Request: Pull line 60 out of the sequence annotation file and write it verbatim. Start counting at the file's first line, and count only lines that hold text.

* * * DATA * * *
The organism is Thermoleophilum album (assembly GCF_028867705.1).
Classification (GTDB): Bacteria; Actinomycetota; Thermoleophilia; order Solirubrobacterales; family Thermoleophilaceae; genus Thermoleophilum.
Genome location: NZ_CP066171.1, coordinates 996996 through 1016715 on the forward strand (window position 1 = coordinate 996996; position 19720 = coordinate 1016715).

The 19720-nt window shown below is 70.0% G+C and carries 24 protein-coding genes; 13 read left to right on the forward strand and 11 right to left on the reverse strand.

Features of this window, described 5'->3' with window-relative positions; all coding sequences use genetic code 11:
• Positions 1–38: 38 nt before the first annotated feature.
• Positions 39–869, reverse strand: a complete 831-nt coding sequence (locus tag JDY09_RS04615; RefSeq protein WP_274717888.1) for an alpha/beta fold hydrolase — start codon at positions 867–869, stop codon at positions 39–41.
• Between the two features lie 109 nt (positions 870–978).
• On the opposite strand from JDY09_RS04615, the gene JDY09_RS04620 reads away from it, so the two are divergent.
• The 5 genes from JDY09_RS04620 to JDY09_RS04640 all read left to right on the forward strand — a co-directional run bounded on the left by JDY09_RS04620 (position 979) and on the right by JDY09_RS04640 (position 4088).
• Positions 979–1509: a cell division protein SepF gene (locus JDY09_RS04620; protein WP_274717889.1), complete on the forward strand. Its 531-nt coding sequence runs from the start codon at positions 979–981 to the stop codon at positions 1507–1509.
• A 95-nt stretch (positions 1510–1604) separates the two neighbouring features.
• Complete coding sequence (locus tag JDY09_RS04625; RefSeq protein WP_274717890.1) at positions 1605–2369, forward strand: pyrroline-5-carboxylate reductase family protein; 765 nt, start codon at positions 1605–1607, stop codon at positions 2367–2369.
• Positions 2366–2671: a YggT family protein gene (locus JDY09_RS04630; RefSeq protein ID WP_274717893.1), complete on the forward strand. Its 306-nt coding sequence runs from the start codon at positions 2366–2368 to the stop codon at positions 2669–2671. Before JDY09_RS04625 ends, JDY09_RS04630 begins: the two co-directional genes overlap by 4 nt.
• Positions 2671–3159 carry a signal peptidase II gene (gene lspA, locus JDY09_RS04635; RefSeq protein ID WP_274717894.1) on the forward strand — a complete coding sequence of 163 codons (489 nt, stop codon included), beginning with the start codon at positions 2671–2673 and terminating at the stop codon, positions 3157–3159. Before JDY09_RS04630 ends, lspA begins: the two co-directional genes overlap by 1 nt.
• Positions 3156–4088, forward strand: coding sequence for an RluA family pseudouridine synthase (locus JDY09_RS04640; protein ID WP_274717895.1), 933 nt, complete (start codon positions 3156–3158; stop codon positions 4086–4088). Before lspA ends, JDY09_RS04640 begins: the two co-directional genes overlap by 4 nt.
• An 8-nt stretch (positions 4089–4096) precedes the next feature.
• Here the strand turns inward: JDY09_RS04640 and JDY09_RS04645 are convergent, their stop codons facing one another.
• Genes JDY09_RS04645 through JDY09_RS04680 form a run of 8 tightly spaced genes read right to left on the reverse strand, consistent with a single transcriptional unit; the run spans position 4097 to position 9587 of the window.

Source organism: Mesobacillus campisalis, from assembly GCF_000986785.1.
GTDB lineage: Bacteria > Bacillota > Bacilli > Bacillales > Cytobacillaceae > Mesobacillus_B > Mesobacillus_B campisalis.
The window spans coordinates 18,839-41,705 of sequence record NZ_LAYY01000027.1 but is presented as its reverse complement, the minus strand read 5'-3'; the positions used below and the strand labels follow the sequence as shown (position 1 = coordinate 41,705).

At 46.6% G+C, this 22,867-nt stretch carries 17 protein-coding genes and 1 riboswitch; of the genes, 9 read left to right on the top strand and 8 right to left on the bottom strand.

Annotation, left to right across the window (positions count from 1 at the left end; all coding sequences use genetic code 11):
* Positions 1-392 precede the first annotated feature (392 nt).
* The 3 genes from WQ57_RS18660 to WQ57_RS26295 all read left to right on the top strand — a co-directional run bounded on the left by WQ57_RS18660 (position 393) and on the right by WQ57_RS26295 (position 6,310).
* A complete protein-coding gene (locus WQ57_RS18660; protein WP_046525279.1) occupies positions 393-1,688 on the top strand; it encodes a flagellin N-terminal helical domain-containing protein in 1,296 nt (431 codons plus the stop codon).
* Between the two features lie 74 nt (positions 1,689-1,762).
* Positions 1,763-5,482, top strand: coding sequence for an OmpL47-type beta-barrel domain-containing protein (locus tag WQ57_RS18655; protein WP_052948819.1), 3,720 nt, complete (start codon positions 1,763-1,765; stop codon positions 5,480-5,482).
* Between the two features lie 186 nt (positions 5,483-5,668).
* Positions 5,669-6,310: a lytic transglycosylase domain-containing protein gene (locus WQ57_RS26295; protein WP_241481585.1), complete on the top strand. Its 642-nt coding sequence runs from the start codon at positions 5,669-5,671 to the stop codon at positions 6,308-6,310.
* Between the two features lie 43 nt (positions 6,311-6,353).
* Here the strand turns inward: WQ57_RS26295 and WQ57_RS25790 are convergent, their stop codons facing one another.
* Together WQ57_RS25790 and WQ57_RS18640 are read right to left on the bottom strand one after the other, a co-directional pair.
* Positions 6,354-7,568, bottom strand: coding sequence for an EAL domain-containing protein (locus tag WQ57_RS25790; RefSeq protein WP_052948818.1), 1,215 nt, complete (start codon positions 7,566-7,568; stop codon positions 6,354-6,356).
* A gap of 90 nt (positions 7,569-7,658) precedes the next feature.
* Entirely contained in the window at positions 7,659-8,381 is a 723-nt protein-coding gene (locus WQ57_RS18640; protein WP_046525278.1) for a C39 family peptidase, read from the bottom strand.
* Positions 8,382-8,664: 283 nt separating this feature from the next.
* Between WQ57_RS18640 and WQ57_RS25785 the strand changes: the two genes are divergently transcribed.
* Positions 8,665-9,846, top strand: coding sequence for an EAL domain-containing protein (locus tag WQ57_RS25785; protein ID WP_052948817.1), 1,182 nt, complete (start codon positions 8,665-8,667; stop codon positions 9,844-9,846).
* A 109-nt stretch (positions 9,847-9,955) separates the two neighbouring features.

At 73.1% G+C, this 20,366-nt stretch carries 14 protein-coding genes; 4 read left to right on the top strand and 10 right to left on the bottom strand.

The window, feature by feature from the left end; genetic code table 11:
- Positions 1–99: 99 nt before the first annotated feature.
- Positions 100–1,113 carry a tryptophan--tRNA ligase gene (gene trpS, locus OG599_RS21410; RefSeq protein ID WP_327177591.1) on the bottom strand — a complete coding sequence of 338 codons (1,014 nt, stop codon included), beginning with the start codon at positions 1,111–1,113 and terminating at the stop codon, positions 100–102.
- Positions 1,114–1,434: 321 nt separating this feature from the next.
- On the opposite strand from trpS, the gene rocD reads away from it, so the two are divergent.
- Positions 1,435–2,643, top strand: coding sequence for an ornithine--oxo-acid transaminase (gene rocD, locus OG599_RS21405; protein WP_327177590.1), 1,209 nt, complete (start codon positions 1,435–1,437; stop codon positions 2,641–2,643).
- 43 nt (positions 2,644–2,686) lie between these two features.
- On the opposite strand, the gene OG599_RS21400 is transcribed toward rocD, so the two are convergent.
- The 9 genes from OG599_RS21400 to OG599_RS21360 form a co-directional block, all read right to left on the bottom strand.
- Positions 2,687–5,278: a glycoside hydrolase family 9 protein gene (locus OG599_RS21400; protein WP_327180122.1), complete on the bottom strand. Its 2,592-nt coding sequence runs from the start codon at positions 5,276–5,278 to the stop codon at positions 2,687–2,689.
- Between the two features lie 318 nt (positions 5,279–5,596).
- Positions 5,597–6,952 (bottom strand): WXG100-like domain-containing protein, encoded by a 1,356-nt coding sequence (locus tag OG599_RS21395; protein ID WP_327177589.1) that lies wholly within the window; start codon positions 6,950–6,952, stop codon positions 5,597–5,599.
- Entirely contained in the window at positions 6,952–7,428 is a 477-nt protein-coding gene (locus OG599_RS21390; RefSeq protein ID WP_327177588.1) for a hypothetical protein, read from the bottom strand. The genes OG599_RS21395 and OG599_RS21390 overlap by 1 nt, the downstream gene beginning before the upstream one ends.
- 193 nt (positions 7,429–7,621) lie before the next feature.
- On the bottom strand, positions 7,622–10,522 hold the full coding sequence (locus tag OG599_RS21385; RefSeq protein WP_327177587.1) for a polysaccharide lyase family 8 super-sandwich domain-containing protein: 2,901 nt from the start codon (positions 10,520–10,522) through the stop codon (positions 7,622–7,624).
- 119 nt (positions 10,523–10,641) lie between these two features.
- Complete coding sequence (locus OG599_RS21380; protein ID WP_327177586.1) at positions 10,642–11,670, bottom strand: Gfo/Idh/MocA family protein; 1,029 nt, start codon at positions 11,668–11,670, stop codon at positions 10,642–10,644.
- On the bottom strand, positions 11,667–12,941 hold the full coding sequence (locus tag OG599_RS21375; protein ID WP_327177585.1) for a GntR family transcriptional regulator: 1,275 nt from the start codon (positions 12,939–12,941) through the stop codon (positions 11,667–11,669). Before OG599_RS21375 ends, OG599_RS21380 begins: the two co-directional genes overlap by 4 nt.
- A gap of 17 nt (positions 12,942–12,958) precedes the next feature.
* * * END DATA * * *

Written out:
- On the bottom strand, positions 11,667–12,941 hold the full coding sequence (locus tag OG599_RS21375; protein ID WP_327177585.1) for a GntR family transcriptional regulator: 1,275 nt from the start codon (positions 12,939–12,941) through the stop codon (positions 11,667–11,669). Before OG599_RS21375 ends, OG599_RS21380 begins: the two co-directional genes overlap by 4 nt.